After the latest outrage of gun violence in Texas, the newspapers are full of articles about guns. However when people talk about Republicans and the gun lobby they tend to get things backwards. The gun lobby sounds like a rather limited thing, maybe financed by the manufacturers. It’s sort of odd the power they exercise over the Republican Party.

Not so odd. The reason guns are untouchable in this country is that guns are a potent identity issue used by the Kochs and the Mercers and the Thiels and the mainline Republicans to put money in their pockets. It’s core Republican money driving the gun lobby, not the other way around. That’s why there’s so much of it. The only legislative achievement of the Trump years was the monumental tax cut for the rich. Bought by guns.

Thirty years ago we didn’t have this problem with hysteria around gun ownership. It was recognized that there was a need for gun control, and there was no notion of evil liberals just looking for a chance to take away all your guns. The sense of grievance around guns was deliberately created as a means to a financial end with the active assistance Murdoch and Fox News. Why is the Supreme Court also supporting this stuff? Well all of the so-called conservatives on the Court come from the Federalist Society—which was created and managed by the Koch Organization (an indisputable fact).

Guns are money. That’s the only real story. It will continue as long as we let them get away with it. (As for what to do about it, there’s an old piece here that’s still relevant.)

The Hijacking of Race

The Democratic Party owes black people a debt of gratitude for their organized commitment in the last election.   Even if that weren’t true, the United States owes black people what it has never delivered—real, functional equality of opportunity.  It’s worth restating what never made it into any textbook I ever had—slavery in this country didn’t end in 1863.  With Black Laws and then Jim Crow, the substance of slavery in this country persisted well into the twentieth century.  It’s no surprise that we live with a pervasive legacy of slavery.

What is owed here is progress—on everything that makes for personal and family prosperity and life satisfaction.  A recent NY Times piece does a good job of getting at what that means. However it’s worth recognizing that this objective gets hijacked every day in favor of other more exciting agendas, as examples:

– Anticapitalism.  This is a kind of knee-jerk on the left that gets applied to all issues (climate change is another one).  Get rid of capitalism, let me and my morally-certified friends run everything, and racism will vanish in an instant.  Otherwise there’s not a chance. Somehow the dictatorship of the proletariat (like trickle-down economics) survives in the face of all evidence.

– Violence.  It’s amazing how attractive violence is for people who spend their lives far from it.  That’s not just for the classic case of British Nazi intellectuals prior to World War II.  Two very good books The Good Lord Bird and The Underground Railway end with ringing endorsements of violence as a necessary way to get things done.  In context that’s not really a call to action, but it indicates a willingness to forgive violence as a tactic—a significant mistake supported only by rewriting history.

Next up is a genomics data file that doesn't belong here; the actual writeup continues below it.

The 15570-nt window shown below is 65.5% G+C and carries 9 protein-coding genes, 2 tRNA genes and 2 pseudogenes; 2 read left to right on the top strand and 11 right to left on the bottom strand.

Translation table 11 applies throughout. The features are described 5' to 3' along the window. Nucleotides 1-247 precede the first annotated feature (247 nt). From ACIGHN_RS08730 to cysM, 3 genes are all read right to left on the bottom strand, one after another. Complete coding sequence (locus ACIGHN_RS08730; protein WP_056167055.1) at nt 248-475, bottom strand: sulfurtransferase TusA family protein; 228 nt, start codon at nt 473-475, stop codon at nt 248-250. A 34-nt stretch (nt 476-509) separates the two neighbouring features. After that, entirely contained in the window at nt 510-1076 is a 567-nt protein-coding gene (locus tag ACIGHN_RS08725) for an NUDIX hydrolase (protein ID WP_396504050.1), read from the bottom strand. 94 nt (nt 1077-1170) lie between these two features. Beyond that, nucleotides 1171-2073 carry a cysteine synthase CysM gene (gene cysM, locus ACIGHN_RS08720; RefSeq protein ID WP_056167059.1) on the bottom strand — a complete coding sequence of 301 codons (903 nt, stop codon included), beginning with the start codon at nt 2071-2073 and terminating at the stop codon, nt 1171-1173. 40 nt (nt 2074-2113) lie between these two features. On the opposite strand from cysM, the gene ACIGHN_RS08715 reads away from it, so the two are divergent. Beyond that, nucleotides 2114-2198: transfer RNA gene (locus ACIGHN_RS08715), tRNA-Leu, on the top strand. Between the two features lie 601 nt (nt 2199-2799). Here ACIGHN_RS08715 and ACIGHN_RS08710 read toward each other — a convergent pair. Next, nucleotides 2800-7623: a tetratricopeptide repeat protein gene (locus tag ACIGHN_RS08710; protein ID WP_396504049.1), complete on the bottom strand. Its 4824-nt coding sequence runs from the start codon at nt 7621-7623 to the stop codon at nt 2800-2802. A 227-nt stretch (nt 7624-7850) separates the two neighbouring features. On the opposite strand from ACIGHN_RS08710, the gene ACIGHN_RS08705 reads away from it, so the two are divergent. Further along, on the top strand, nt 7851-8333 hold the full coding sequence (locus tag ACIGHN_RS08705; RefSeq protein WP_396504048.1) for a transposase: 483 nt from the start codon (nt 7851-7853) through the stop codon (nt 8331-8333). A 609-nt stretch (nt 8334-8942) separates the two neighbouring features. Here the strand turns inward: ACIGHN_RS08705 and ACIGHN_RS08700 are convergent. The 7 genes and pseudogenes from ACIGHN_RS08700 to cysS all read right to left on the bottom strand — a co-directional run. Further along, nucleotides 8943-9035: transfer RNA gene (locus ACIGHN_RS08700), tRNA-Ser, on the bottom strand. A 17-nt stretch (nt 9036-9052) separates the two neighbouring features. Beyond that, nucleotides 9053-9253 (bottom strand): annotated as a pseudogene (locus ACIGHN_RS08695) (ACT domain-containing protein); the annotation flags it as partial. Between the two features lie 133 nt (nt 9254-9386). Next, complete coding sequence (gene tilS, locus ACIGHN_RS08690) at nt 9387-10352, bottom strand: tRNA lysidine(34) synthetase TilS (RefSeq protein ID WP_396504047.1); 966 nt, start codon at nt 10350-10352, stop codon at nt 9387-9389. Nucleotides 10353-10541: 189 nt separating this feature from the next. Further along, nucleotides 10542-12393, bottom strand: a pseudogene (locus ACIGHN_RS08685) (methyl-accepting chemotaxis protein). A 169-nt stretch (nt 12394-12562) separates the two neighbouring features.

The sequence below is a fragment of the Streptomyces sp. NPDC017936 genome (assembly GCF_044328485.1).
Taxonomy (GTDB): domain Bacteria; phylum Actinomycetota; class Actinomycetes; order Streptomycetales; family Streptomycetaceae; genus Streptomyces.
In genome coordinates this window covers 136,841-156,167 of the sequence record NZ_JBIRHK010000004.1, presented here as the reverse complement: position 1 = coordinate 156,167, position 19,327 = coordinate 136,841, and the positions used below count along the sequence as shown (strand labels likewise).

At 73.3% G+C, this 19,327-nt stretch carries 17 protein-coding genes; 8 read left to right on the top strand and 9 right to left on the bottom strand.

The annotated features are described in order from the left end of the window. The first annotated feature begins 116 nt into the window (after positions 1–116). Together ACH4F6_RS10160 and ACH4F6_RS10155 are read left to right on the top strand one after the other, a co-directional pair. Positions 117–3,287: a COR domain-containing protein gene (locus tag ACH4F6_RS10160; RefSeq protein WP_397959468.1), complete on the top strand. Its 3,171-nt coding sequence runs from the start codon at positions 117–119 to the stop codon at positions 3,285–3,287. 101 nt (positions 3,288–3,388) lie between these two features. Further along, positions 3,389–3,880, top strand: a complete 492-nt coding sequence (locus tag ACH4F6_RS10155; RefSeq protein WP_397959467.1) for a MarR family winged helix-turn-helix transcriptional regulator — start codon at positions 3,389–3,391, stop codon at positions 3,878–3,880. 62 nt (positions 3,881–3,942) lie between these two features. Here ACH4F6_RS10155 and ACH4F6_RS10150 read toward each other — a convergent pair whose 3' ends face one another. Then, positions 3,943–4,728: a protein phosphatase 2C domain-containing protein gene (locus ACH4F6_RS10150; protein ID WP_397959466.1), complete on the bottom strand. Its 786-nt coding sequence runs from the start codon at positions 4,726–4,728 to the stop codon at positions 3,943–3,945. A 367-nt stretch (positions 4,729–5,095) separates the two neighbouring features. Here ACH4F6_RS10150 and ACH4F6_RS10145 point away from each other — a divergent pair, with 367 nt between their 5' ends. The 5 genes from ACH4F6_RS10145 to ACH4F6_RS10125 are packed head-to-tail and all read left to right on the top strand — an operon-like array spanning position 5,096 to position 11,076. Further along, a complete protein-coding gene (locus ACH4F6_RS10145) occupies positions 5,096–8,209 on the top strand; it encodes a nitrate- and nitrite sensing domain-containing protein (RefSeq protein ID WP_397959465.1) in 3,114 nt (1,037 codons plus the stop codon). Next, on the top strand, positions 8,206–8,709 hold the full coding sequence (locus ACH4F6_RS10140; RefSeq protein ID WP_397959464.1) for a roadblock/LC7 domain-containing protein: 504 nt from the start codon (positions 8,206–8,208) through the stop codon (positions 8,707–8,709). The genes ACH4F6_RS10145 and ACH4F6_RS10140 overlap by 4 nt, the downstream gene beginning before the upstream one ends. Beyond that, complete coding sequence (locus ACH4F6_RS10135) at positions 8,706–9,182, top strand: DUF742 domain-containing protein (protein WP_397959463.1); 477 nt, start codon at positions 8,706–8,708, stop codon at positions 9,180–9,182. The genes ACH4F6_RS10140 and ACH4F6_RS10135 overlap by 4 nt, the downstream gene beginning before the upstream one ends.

There’s not going to be a revolution on the left in this country, so we’ve got to work with the flawed political process we’ve got.  Violence hardens opposition—end of story.  If you want to get things done, there’s no greater mistake than believing you have powers you don’t have.

– Cultural superiority.  This has many manifestations.  The good guys are immune from racism, create better artistic productions, are more moral and humane to each other, etc.

If you get past all of that, objectives here are not so different from what we owe to everyone else—a fair chance to succeed and a viable safety net.  What it takes to get there must be adapted to the history of anti-black racism, but adaptation is the rule for every other group also.  Our task as a society is to get the job done for everyone.

It is hijacking the race issue to

– Use it as a justification for anti-democratic behavior.

– Use it as a reason to justify any departure from the rule of law.  We are not doing anyone a favor by asking for an understanding of mob violence.

– Engage in ridiculous exercises of cultural superiority. That includes, in particular, anti-racism competitions.  I’d even say everybody is racist; the important question is who is doing damage and how to stop it. Anti-racism crusades may feel good, but they are not progress. And if they lose elections they are nothing more than destructive vanity.

Even if you think this is an oversimplification, you have to admit that the objectives here–a fair chance to succeed and a viable safety net–are worth pursuing.  You’d think they would be universally popular.  After all, as many have pointed out, essentially any social program has more white than black beneficiaries.  So why aren’t they universally popular?  The reason goes all the way back to What’s The Matter with Kansas.  Republicans have been convincing people for decades that all those measures are not for them.  It’s just giving the country away to the shiftless blacks.  People in Hillbilly Elegy and Strangers in their own Land are astonished that any of their own would waste time applying for such benefits.

Why are Republicans so successful?  BECAUSE WE KEEP HELPING THEM.  With all the discussion of white racists who just have to get used to giving up the advantages of white privilege (and deservedly take the hit), what else would you expect them to believe?  We’re not spending our time saying we’re committed to what it takes to achieve equality of opportunity for everyone—with all the benefits that entails.  Too often we’re playing the Republicans’ game.

You don’t have to agree with everything here, but one thing is indubitably true.  Fighting racism is about results, not morality contests.  It is about jobs, safety, and education for your kids.  It is a pragmatic issue.  Anything that doesn’t produce results is hijacking, regardless of how good it feels.